Thankfully I’m coping well and now enjoying life.
    I have my ups and downs, but I’m in control at last after 21 year of crap.
    Cheers Mo 🇮🇪 Ireland
    http://tarfbp.wordpress.com
    Hope your studies went well

    Liked by 1 person

  3. christine @ the story salve says:

    I’m so glad you wrote about this. It’s something I’ve been thinking about a lot lately too. I started noticing just how often “crazy” specifically gets thrown about out of context. Sometimes it doesn’t bother me, but I know that it can be very hurtful for some people. Mental health is not a monolith whatsoever.

    It’s interesting that you and your friends joke about being crazy. One of my best friends is a psychologist who also struggles with depression/anxiety, and one of the ways we both cope with it is by being able to laugh at ourselves. I think, like you said, it depends on the person. And while I wouldn’t take offense to my friend joking that I’m crazy, I’ve definitely had the word used against me in the past.

    I guess what I’m trying to say is that it’s complicated, and I appreciate you talking about it as such.

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  4. ahitsdina says:

    In general, calling people “crazy” makes me feel very uncomfortable. The word is definitely something we can reclaim for ourselves as people with mental illness. However, I do feel like using the term negatively to name call others is not helping those with mental illness. It assumes that we are illogical or destructive and destroyed.

    I like this quote by Leigh Bardugo (it’s about sexual abuse, but same concept, I think): “I am not ruined. I am ruination.” The idea, for me, is that if you have endured so much pain, you can grow from it and be incredibly strong.

    Tangent there, I know.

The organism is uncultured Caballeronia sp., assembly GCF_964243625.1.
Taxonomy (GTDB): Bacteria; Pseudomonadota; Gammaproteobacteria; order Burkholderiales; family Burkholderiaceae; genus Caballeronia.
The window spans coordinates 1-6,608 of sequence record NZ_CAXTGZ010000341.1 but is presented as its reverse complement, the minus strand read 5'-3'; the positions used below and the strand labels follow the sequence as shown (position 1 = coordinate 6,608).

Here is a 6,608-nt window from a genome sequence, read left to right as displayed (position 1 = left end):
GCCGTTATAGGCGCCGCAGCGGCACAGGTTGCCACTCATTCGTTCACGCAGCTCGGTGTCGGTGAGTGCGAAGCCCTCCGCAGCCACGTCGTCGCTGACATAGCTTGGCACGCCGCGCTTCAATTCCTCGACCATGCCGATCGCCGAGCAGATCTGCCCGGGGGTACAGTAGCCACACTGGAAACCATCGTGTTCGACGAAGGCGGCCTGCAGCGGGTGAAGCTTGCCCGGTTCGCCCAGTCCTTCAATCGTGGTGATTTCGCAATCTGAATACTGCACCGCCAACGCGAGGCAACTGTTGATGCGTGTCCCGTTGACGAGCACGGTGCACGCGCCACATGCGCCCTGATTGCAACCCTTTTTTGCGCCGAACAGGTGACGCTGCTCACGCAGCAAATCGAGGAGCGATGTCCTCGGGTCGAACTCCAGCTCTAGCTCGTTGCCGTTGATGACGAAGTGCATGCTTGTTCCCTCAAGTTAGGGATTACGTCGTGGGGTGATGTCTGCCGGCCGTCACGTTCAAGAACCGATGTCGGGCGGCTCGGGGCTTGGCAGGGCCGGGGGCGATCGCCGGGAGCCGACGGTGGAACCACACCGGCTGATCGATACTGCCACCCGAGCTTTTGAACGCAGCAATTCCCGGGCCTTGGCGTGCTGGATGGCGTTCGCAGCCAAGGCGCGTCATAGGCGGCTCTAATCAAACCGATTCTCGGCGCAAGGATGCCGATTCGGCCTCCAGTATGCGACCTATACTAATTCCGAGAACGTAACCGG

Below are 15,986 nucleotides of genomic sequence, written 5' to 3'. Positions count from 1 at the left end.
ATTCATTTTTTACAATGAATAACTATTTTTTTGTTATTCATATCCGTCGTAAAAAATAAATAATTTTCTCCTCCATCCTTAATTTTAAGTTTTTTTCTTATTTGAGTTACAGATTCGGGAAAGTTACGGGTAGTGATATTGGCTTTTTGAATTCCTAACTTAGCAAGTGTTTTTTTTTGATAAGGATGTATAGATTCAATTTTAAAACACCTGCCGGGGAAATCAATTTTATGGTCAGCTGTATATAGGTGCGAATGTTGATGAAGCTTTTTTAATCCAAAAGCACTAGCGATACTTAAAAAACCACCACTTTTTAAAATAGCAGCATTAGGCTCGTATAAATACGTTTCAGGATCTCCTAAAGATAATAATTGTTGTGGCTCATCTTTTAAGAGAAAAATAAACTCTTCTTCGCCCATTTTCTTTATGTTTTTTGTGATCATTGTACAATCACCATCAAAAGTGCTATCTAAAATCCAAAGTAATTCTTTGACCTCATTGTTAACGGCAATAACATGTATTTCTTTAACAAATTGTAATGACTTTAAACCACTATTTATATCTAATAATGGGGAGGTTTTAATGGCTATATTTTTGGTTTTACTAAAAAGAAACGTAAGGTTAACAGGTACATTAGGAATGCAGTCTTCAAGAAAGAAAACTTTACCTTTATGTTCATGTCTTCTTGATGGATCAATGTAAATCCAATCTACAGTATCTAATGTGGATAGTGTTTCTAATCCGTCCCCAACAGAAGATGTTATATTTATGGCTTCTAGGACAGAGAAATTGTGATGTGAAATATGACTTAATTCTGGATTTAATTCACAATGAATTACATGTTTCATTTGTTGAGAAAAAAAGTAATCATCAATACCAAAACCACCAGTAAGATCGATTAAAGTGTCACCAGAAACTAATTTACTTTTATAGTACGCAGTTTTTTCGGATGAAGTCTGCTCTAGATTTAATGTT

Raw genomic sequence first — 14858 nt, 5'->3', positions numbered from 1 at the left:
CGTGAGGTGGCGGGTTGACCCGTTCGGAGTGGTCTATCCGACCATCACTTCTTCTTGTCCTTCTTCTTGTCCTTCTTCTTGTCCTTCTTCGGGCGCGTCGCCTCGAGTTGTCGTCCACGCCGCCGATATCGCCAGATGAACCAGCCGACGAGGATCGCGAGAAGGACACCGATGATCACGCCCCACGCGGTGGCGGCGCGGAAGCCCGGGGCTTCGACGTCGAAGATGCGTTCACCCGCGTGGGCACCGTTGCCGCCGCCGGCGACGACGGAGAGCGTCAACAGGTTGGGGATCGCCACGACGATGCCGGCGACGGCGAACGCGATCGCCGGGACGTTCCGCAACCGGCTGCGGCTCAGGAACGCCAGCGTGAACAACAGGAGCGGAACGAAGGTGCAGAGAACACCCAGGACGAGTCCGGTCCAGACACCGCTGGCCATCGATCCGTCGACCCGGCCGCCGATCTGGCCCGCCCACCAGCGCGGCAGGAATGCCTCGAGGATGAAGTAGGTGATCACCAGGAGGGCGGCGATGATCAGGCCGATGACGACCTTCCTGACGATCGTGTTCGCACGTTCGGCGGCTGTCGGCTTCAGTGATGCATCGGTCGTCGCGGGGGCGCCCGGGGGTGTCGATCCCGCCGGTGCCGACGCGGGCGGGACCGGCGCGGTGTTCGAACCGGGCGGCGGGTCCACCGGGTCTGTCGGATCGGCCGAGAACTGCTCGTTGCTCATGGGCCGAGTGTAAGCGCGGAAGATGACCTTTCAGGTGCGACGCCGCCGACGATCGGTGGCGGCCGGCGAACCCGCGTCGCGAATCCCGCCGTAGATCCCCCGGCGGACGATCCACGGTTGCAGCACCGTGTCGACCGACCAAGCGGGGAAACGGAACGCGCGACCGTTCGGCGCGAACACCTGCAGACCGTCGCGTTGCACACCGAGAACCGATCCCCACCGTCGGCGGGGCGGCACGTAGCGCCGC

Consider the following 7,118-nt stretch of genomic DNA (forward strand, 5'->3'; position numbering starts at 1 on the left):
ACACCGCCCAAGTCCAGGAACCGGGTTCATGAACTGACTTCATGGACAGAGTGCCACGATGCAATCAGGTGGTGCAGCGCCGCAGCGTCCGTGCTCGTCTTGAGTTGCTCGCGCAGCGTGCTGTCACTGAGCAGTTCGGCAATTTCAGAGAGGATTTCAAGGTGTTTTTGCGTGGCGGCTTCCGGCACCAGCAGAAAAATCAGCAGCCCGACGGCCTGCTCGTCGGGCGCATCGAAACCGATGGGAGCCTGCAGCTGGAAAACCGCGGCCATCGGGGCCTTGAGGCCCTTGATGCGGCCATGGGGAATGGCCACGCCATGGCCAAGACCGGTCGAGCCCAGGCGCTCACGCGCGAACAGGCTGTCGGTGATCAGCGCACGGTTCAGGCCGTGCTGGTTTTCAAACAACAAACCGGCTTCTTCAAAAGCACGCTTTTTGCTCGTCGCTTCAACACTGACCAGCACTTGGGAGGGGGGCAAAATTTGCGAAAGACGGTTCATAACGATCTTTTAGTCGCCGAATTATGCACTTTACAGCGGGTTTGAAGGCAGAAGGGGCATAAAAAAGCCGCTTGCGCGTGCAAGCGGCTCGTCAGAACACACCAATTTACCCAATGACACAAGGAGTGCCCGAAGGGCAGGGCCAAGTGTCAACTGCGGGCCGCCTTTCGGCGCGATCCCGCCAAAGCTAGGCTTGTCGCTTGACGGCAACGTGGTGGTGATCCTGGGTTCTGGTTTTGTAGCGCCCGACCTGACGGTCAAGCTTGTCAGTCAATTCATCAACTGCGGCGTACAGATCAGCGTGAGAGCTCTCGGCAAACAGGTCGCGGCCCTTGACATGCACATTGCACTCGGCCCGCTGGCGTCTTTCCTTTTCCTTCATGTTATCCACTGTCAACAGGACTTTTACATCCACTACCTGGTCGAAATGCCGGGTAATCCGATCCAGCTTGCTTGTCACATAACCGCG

What really is damaging, too, is the usage of these diagnoses in jest or mocking. I didn’t know I had cyclothymia (a form of bipolar disorder) because people misuse that term to signify mood changes. And, in doing so, it caused a great deal of shame in me. Like, it took me years in therapy to even come forward about manic episodes.

    Interesting discussion. Definitely got my mental wheels going.

    Like

  5. Jackie B @ Death by Tsundoku says:

    Yes, I completely agree with you on this. I find that the same applies in so many other situations when we look at stereotypes and generalizations. I find that it almost exclusively occurs when we consider mental health issues. It’s as though we are so scared of it culturally that we need to mock it in order to cope. The idea of being “hysteric” for example– I have to explain the origin of that word to soooo many people.

    I get the dark humor aspect. But that’s also what makes it dangerous. You are more comfortable with where you are in your mental state. But when someone else, who isn’t as comfortable or secure, hears this it hurts them. All those horrible hidden scars.

    Thanks for letting me soapbox. This won’t be an easy habit for anyone to break, but you’re so on point. We need to be more aware of how we use these terms around others. It’s the devil we don’t know that will get us in these situations.

    Like